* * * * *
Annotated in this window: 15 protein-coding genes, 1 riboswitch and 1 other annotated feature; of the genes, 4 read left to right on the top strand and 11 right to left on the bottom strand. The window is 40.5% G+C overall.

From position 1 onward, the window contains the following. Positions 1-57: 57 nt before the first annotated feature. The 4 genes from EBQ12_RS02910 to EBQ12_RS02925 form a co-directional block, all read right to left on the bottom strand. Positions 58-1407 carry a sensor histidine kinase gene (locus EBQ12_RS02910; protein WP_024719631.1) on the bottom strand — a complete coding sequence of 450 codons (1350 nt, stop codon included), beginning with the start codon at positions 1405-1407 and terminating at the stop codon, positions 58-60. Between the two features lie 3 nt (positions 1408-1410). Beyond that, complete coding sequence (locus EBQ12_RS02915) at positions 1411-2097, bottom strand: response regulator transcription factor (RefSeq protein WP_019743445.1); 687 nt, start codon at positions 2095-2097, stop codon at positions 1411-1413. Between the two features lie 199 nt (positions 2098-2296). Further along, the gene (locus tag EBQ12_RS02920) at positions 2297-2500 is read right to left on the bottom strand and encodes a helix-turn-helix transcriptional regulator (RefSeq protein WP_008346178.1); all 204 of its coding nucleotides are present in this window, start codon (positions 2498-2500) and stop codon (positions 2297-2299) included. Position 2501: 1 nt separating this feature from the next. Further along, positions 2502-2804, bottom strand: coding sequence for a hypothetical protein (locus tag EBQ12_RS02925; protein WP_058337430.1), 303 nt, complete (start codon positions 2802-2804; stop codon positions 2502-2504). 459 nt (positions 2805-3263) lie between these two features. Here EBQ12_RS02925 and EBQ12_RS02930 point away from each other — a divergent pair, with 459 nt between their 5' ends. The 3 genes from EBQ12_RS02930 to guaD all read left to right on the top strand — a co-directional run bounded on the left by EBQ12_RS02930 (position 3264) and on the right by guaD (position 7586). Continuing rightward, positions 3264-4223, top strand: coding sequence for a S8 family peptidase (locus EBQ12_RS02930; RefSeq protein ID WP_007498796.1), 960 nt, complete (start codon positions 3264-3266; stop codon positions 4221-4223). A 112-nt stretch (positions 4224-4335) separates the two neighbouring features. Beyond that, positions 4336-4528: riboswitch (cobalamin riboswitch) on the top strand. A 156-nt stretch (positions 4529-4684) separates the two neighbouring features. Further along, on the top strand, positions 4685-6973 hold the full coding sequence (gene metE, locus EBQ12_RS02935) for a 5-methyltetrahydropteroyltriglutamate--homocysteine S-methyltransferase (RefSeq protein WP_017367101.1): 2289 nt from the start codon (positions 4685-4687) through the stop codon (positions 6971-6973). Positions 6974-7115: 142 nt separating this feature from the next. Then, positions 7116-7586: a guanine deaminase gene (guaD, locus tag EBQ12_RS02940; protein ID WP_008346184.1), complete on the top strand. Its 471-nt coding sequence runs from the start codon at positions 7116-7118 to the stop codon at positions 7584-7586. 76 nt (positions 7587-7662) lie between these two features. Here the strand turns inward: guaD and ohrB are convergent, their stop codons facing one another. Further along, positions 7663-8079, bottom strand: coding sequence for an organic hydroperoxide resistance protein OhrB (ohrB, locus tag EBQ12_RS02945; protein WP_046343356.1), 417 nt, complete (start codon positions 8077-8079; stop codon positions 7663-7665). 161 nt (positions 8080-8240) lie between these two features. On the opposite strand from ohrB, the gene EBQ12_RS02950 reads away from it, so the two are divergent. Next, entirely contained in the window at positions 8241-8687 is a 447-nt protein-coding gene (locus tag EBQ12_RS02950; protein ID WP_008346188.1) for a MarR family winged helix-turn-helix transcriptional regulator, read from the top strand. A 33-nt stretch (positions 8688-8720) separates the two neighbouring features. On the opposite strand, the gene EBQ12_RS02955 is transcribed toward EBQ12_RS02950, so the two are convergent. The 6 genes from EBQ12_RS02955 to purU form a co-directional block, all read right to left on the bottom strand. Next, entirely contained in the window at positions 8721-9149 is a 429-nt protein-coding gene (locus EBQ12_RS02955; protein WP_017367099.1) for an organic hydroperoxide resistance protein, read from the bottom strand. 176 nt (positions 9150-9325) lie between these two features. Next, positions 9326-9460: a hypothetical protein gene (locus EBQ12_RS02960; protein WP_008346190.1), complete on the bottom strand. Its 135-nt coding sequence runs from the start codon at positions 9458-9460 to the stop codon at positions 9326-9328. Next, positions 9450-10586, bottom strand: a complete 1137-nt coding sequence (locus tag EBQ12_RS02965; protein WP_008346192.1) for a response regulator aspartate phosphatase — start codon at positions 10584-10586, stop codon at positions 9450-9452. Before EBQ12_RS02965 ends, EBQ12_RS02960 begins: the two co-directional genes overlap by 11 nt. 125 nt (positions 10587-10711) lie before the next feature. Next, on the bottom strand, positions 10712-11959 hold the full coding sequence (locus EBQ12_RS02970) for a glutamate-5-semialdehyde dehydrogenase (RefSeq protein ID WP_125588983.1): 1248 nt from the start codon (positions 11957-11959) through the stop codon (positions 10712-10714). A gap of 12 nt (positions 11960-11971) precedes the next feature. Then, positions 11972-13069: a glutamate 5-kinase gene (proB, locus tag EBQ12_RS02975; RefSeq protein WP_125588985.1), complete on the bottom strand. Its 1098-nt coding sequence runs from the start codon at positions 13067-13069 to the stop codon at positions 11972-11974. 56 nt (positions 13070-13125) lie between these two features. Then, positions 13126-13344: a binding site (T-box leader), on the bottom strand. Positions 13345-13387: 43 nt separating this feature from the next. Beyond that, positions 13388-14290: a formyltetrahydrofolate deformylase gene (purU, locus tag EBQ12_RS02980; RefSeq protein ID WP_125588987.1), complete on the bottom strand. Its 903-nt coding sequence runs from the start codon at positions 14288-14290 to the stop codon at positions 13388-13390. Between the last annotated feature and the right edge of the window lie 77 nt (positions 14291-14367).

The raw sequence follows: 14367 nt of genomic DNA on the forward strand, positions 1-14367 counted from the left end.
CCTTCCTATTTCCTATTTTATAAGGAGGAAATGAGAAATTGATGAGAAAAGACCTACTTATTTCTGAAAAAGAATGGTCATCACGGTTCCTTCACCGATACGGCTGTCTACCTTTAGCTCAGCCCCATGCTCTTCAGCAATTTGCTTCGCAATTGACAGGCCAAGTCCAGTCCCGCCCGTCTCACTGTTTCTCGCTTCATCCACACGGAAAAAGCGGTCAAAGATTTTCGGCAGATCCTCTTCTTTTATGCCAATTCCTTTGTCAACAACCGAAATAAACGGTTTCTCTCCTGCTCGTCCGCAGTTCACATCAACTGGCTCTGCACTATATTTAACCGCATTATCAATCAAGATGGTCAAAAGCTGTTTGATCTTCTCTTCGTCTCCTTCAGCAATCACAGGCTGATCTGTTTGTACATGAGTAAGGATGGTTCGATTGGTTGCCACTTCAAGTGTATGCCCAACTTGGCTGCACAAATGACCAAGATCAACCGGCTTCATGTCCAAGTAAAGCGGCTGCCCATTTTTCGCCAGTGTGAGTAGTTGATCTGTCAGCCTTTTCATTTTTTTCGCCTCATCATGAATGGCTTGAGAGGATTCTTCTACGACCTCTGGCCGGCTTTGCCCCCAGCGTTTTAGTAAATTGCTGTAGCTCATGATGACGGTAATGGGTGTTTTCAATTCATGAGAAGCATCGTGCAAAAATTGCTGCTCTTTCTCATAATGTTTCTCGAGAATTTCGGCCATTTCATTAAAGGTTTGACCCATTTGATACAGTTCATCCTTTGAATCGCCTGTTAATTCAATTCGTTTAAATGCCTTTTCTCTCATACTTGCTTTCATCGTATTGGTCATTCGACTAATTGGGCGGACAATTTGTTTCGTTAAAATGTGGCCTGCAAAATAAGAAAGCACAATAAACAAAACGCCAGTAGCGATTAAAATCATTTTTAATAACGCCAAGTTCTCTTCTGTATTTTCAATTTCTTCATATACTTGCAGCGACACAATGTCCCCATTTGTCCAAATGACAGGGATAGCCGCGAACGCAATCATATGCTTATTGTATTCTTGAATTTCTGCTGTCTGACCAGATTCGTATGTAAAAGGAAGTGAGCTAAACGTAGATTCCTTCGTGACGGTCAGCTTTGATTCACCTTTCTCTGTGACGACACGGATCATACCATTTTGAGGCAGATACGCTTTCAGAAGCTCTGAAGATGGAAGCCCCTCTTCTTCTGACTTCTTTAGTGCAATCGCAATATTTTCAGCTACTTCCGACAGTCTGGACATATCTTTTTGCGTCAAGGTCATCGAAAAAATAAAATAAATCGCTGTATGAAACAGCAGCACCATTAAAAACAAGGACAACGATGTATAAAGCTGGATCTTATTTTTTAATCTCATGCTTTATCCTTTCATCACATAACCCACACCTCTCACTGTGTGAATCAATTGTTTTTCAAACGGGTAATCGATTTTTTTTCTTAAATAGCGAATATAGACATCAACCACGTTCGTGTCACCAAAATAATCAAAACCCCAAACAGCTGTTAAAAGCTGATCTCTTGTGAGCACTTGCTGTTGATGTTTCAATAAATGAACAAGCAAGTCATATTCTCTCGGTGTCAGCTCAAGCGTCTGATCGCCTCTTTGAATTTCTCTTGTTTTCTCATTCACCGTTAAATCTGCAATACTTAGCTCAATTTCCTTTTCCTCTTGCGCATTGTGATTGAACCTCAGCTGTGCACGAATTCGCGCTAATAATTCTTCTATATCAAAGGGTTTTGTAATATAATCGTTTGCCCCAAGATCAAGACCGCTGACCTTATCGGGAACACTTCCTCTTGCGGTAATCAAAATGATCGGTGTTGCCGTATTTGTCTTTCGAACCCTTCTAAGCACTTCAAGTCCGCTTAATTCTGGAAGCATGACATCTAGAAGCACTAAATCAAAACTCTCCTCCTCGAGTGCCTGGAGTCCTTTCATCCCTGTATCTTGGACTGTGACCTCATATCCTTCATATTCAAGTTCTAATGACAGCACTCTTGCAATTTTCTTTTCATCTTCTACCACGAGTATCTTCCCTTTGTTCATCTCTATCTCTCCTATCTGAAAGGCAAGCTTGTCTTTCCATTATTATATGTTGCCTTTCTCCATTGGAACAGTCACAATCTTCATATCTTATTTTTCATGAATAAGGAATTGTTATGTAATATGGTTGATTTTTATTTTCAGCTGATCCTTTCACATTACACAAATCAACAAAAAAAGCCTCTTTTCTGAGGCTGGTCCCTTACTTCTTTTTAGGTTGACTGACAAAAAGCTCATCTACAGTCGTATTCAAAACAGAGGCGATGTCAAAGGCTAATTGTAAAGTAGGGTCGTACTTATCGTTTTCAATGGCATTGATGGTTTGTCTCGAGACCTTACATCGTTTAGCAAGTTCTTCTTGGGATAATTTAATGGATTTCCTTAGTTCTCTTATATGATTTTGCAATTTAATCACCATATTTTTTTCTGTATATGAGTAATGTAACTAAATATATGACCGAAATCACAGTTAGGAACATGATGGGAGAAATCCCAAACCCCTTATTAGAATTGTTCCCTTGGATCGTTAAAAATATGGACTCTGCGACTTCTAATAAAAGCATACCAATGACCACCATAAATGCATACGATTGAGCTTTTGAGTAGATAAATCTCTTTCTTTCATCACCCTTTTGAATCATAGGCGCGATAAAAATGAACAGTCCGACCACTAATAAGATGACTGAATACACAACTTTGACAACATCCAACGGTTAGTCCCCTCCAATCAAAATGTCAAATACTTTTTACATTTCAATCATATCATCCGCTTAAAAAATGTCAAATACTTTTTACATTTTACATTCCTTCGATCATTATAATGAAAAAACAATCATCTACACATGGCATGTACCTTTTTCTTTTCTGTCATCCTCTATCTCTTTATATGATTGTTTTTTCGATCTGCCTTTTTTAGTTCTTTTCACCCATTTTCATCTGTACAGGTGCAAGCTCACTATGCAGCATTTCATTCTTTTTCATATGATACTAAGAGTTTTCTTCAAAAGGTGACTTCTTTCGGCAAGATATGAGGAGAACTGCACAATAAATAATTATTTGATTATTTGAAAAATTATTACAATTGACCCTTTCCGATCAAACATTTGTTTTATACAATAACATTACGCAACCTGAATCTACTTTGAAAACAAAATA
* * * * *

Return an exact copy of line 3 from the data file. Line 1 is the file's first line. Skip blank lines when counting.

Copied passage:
The raw sequence follows: 14367 nt of genomic DNA on the forward strand, positions 1-14367 counted from the left end.